A high percentage of children in both wealthy and poor neighborhoods of Los Angeles have been found with elevated lead levels in their blood.
According to Reuters, more than 17 percent of children tested in the San Marino neighborhood showed lead levels higher than 5 micrograms per deciliter of blood, above which the Centers for Disease Control considers unsafe.
The figures for San Marino were made public only following a Freedom of Information Request by Reuters to L.A. County authorities.
"This is a very serious matter and, as the mayor, I really want to further explore it," San Marino Mayor Richard Sun told Reuters.
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Sun has ordered city officials to begin investigating potential sources of exposure.
Across L.A.C., more than 15,000 children under the age of 6 were found to have elevated lead levels in their blood between 2011 and 2015. Reuters identified 323 neighborhoods in which lead levels were higher than those of children in Flint, Michigan, where a crisis of widespread lead poisoning made national headlines.
26 neighborhoods had lead poisoning rates twice as high as those in Flint.
"A lot of people don't even think of the West Coast as a place where kids get poisoned," Linda Kite from the Healthy Homes Collaborative told Reuters. "The biggest problem we have is medical apathy. Many doctors don't test children for lead."
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This was the experience of Amanda Gries, who had to fight to get her son Wyatt tested prior to his first birthday after her GP said it was not necessary. The test showed that Wyatt had twice the recommended lead levels in his bloodstream.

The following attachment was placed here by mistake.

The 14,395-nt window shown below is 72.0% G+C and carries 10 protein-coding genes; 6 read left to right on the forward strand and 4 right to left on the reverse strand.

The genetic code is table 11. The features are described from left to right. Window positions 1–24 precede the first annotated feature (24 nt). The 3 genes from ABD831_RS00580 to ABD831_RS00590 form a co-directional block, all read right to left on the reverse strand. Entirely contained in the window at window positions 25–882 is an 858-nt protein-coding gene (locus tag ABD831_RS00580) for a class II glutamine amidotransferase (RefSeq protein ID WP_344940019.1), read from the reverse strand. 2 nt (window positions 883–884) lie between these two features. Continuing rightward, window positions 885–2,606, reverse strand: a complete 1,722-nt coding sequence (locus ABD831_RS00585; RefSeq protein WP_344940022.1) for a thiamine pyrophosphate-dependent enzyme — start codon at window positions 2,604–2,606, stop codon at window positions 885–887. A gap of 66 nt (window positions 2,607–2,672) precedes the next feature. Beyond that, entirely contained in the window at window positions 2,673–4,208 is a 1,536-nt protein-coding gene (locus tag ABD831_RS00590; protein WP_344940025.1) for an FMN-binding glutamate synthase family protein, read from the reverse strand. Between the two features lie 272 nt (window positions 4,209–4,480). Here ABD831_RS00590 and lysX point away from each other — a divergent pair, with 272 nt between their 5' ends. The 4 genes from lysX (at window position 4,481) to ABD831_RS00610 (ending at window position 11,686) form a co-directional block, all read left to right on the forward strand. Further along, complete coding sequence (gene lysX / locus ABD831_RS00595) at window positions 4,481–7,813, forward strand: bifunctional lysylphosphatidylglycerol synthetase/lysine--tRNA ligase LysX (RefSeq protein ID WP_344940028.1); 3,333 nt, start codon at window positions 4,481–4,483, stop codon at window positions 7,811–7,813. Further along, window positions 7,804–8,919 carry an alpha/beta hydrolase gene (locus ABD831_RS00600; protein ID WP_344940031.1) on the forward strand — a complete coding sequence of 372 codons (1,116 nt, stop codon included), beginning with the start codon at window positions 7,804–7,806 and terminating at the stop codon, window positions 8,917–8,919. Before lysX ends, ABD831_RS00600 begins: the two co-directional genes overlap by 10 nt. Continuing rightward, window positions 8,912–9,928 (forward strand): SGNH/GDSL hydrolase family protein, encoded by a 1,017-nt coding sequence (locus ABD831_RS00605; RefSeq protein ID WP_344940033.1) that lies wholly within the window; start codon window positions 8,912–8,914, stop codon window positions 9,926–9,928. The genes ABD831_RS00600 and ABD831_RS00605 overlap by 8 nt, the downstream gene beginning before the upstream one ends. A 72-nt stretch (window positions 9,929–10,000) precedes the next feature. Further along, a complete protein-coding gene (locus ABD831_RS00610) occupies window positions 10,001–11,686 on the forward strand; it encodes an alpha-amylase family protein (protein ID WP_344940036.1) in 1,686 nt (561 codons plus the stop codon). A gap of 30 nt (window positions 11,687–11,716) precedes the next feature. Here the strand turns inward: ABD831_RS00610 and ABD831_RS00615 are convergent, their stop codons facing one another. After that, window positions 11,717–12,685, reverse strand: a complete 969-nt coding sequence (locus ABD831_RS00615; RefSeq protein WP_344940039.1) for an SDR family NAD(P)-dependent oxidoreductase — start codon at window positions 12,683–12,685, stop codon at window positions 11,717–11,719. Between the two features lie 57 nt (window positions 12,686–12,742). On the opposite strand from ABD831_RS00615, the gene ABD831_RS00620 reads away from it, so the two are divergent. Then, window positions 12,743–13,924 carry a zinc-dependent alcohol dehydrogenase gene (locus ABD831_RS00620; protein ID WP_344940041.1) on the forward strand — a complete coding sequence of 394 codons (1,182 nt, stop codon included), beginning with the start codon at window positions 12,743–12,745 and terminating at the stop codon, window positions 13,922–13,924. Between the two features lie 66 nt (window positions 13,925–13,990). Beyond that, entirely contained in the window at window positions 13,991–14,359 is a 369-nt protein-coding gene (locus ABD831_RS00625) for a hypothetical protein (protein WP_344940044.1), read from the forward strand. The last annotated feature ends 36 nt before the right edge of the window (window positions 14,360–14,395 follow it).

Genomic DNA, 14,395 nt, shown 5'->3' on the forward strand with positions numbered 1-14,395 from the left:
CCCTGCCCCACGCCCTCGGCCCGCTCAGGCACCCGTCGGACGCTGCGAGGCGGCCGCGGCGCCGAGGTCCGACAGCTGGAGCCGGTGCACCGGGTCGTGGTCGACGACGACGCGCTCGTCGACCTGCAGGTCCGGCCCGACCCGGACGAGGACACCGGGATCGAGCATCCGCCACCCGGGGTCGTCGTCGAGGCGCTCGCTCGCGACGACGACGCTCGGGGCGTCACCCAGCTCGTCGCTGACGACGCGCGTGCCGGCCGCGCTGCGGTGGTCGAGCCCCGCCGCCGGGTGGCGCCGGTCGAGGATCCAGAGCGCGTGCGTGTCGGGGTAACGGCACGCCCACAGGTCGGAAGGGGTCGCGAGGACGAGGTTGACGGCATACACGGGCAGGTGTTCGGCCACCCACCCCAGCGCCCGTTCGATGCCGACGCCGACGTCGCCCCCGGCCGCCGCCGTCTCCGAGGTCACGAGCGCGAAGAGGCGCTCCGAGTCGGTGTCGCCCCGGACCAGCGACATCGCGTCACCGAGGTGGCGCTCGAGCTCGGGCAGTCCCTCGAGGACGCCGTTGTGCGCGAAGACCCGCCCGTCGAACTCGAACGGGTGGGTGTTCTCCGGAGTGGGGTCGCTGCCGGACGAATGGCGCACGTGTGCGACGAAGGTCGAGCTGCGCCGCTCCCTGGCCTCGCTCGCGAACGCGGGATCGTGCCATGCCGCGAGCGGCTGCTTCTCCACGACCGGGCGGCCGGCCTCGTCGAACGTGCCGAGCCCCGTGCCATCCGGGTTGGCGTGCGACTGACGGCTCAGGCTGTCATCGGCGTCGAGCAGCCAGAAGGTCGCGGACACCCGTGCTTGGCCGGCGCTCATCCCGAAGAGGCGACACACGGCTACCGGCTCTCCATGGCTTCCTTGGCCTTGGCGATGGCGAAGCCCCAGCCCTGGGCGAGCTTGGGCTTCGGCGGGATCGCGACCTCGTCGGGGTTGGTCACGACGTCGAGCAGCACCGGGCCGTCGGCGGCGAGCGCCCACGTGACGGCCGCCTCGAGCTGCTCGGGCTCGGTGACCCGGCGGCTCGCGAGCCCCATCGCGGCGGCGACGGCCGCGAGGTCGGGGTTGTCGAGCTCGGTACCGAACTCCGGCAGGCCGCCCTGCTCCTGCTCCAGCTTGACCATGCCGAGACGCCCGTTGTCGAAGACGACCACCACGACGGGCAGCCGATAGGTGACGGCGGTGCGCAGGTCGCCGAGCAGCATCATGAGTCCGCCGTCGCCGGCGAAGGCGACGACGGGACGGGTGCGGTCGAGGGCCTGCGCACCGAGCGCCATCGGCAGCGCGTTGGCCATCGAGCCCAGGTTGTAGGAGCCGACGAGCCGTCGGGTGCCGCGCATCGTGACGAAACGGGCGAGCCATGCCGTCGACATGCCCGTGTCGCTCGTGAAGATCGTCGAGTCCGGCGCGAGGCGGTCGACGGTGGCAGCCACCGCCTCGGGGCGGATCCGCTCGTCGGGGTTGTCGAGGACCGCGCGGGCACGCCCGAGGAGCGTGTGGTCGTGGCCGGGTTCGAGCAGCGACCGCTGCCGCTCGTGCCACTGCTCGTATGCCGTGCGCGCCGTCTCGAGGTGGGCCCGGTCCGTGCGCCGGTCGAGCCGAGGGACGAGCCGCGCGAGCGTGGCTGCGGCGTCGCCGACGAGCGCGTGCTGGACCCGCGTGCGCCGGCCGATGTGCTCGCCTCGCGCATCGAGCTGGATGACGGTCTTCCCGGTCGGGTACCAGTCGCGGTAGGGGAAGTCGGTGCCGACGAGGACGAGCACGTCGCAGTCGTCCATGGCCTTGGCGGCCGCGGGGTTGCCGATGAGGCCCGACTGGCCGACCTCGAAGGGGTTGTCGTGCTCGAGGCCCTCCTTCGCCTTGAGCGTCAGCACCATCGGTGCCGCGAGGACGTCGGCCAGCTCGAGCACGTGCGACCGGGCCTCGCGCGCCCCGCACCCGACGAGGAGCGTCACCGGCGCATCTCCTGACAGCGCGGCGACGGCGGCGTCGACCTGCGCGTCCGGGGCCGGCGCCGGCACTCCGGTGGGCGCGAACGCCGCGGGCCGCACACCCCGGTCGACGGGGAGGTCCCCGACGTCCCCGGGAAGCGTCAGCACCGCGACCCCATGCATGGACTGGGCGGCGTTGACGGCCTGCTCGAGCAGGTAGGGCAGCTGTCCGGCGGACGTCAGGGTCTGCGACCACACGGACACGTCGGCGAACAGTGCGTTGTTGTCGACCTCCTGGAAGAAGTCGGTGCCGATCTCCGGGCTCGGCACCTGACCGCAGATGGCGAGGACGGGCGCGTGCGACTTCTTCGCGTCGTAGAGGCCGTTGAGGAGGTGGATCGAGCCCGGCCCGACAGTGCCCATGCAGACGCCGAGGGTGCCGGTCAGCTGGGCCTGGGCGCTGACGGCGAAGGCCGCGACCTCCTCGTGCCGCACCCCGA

While San Marino is a wealthy area with property prices approaching those in Beverly Hills, poorer areas are often severely affected. Reuters discovered that in one low-income area in the south of L.A., 64 children within a six-block area tested positive for elevated lead levels.
The effects of lead poisoning, which include developmental delays and speech impairment, are irreversible. But there are concerns that budget cuts by the federal government will prevent programs put in place to combat lead poisoning from continuing their work.
"We're aware of lots of areas where homes or soil contain significant levels of lead, and those can represent an urgent need to act," Maurice Pantoja, chief environmental health specialist for a county program aimed at tackling the issue, told Reuters. "Any fewer resources toward poisoning prevention would be a tragedy."
In Flint, where the lead crisis reached a high point in 2014, residents still must use filters to make the water safe. A total of 18,000 lead water pipes are being removed, which, according to NPR, will take three more years to complete.